Tactical voting is irrelevant in Australia because we have preferential voting. It is relevant in the UK because of first past the post voting. When you vote in the UK, you have a strategic choice. Will you vote for your most preferred candidate who may finish third and result in the election of a candidate you really don’t want, or should you vote for the candidate most likely to beat your least preferred candidate.

    So LibDem and Labour voters often switch party to vote for the candidate most likely to defeat the conservative. From having worked on UK election, I know the first and second running candidates in a seat will target the supporters of the third party to encourage strategic voting.

    This tactic is irrelevant in Australia because you can still vote for your preferred candidate and then give your second preferences to another candidate without helping to elect your least preferred candidate. So in the UK example, you could vote 1 Labour, 2 LibDem without splitting the anti-conservative vote.

    In theory, you could manipulate preferences by arranging for a candidate to finish third rather than second. That’s why Labor runs unheard of 20 year-old candidate in seats where Independents could beat a Liberal or National candidate, ensuring Labor finishes third. You can also engage in strategic preference swaps, such as the one Labor did with Family First in the Senate in 2004. But as the Labor Family First deal also showed, such strategic swaps are much harder to organise.

  2. Julie, Rudd has already stipulated that if elected he’ll live in the Lodge, Howard’s excuses for Kirribilli were spurious, supposedly his kids education, Kirribilli had far more to do with Jeanette’s preference for Sydney and the harbour views than anything else, Kirribilli should be handed over to a national trust, god alone knows how much damage has been done to that beautiful old stately building by Mrs Howard’s middle class taste in renovations, i know she had a lot of the lovely antique furniture put in storage and replaced with green leather lounges etc, sigh, Kirribilli should be given back to the people and used for the benefit of everyone as part of our heritige.

  3. Was interesting reading earlier posts regarding seats such as O’Connor and Barker switching from Liberal to National. Whilst plausable in theory, especially considering the nature of the sitting Liberals, such a scenario falls face over apex in reality ….. namely the state of the National Party in both states.

    With O’Connor, the Nats do hold state seats inside the boundaries of this seat but these are all situated in the southern half and this seat ranges as far north as Geraldton. Does the WA National party actually have the resources to mount the campaign necessary to win a seat of this size; man the booths across the seat ??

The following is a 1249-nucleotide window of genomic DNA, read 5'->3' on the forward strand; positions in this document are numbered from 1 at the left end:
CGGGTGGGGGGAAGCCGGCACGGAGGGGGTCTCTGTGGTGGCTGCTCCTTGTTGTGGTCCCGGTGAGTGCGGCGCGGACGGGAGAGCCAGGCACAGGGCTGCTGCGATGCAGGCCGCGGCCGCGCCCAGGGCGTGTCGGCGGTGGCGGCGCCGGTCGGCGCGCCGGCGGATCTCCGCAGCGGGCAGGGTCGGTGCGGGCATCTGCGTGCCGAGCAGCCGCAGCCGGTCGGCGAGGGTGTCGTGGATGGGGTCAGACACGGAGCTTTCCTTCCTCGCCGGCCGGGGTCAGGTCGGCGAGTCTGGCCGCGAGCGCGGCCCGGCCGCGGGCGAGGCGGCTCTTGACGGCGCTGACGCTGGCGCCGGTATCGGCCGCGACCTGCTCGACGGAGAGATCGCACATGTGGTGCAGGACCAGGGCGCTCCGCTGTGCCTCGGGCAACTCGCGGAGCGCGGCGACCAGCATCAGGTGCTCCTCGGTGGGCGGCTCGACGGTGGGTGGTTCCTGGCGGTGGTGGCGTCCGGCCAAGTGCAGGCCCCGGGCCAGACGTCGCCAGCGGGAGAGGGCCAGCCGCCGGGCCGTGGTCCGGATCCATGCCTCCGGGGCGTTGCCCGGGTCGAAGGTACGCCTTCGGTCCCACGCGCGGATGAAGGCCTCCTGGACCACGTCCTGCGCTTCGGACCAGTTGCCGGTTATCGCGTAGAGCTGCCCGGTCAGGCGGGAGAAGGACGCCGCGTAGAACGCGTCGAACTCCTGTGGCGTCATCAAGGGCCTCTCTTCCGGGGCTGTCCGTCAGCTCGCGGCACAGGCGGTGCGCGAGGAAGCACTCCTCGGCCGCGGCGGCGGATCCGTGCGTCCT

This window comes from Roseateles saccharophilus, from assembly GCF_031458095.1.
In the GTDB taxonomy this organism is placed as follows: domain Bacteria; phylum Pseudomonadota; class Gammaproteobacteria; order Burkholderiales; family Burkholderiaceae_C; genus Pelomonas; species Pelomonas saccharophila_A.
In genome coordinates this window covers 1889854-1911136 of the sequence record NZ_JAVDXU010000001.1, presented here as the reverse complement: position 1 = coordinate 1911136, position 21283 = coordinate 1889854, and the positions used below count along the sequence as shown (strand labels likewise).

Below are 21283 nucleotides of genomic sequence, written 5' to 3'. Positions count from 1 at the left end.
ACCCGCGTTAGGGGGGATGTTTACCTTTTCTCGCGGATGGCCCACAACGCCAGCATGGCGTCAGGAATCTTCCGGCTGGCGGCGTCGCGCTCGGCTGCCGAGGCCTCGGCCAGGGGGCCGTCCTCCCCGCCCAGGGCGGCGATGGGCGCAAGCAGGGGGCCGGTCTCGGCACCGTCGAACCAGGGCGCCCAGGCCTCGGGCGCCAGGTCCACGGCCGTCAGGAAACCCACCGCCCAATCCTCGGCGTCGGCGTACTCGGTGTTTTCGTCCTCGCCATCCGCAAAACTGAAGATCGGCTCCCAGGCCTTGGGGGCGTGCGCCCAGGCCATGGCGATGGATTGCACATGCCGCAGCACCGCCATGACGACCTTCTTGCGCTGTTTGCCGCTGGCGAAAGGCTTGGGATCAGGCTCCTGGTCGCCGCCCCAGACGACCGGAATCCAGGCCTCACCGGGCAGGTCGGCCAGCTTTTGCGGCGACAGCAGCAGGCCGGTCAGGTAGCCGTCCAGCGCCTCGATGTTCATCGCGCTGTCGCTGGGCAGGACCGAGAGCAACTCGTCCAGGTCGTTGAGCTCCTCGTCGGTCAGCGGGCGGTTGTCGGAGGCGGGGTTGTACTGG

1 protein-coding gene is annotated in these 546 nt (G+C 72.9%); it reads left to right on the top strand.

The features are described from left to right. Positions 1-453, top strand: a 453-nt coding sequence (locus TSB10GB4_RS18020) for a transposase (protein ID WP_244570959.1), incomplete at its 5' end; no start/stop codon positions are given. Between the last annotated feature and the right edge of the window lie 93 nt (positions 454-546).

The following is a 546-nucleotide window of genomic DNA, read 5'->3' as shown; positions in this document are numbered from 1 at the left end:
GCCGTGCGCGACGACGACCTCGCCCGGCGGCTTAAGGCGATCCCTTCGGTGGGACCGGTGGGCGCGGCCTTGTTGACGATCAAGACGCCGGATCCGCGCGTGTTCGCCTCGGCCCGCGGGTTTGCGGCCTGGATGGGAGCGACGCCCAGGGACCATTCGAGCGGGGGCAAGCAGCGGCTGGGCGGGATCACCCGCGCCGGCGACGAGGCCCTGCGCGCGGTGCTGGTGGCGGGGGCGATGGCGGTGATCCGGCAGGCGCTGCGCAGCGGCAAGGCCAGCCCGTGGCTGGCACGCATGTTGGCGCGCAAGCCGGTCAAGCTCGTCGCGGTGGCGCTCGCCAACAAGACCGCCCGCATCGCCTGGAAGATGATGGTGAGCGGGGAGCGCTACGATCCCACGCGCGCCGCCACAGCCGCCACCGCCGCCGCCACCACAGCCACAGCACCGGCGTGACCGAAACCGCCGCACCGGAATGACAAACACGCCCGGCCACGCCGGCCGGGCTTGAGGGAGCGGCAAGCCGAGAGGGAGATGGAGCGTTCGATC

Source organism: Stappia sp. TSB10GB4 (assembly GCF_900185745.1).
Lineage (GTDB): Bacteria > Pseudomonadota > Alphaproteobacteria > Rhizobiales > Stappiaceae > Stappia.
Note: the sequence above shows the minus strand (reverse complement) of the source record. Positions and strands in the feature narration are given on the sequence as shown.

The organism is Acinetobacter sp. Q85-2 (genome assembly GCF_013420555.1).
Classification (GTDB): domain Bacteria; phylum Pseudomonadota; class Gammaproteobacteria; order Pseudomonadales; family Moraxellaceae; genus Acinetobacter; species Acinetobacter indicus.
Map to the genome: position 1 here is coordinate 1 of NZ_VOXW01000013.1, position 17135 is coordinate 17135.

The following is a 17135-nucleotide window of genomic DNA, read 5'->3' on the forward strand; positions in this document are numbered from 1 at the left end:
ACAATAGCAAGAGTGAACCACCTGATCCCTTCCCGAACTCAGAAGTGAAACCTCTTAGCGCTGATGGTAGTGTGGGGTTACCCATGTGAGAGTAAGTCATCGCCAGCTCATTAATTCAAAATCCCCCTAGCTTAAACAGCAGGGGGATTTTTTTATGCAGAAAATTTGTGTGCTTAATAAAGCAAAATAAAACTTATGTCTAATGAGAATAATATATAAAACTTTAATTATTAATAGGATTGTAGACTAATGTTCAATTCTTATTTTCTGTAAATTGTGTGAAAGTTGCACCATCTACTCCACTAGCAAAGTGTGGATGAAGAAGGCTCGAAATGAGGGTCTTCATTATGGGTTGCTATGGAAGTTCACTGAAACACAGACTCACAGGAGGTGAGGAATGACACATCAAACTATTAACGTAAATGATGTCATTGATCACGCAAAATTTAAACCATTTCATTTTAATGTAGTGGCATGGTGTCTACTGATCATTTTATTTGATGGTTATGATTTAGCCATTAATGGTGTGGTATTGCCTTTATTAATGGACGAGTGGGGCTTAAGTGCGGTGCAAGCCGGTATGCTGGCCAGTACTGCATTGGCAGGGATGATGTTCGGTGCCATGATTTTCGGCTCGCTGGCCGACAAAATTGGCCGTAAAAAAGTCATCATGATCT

Similarly with Barker. The Nats hold Chaffey in the Riverland (albeit in coalition with state Lab govt) and do poll quite well federally in this area but what is their presence down south ?? What is their presence in Mt Gambier (the fuedal possession of Allan Scott) and again, where are their resources to campaign across this seat ??

  4. Rudd has no sporting history that we know of…

    Clearly unfit for public office. He should be drummed out of the party.

    Does he even deserve to be a citizen?

  5. I like the Australian for its more political stories,comments etc. Would be good if it was unbiased and gave parties like the Greens more publicity but the Advertiser here is useless and wishy washy. I thought political junkies would like reading anything political be it Right, Left or in between

  6. Thanks Crikey Whitey (post 188) – yeh I agree with you on that – I don’t think Nicole Cornes will sway those voters who may have changed from Liberal to Labor – I know some Lib voters who may possibly have voted Labor this time but I don’t think they will now….which is a pity ’cause I would love Boothby to be out of the grips of Andrew Southcott – seen him in action and what a wet ineffectual rag he is. As I said earlier though, I am looking at the bigger picture of voting out Howard so I am going to vote for her and I am sure there are other Labor supporters in Boothby who will do the same. I also know other Labor voters who have said they will vote for the Greens candidate instead – I am not sure who the Greens will give their preferences to in Boothby…usually it is Labor isn’t it? Anyway looks like we will be waiting a while to vote with the latest Newspoll out today – Howard is going to drag this out for ages!!!!

  7. Oh well, hopefully after the Coalitions electoral defeat Downer will retire

    Nah, I doubt he’d retire.

    Costello yes. Lucrative boardroom positions beckon and he doesn’t have what it takes to rebuild the party, or endure at least 2, possibly 3, defeats before the coalitian are back in the hunt.

    But who would employ Lexy?

    At the moment I think parliament will sit next October, and the government will pull out all the stunts they can think of to try to attack Rudd.

    Plus if he believes that defeat is inevitable he might just be tempted to sneak some of the “lot of things I want to do” through knowing that it will take Labor at least 6 or 7 months to undo, if they can. Beware the bloke who has nothing to loose!

  8. But who would employ Lexy?

    Barrie Humphries, and employment in the Dame Edna Everage show, as Sir Leslie Patterson’s twin brother Sir Lexy Patterson, in drag at diplomatic parties.

    (Otherwise, like Barrie, making detergent ads: “I was at this diplomatic do…Yuuuuk”)

  9. That’s interesting, I thought Dolly Downer would find gainful employment helping out Barrie (in his Dame Edna role) by pinning name badges onto unsuspecting celebrities … whilst wearing his fishnets of course.

  10. Just saw this. I am on Andrew Bolt’s side. That is wrong. I feel horrible and yucky. You bois who hate Ms Cornes must be right if Andrew if with me.

  11. ShowsOn @ 236 – Mark Kenny is PRO-Rudd? Jeez! You wouldn’t think so by reading anything he’s written lately. Much of it has been shameless Howard arse-licking.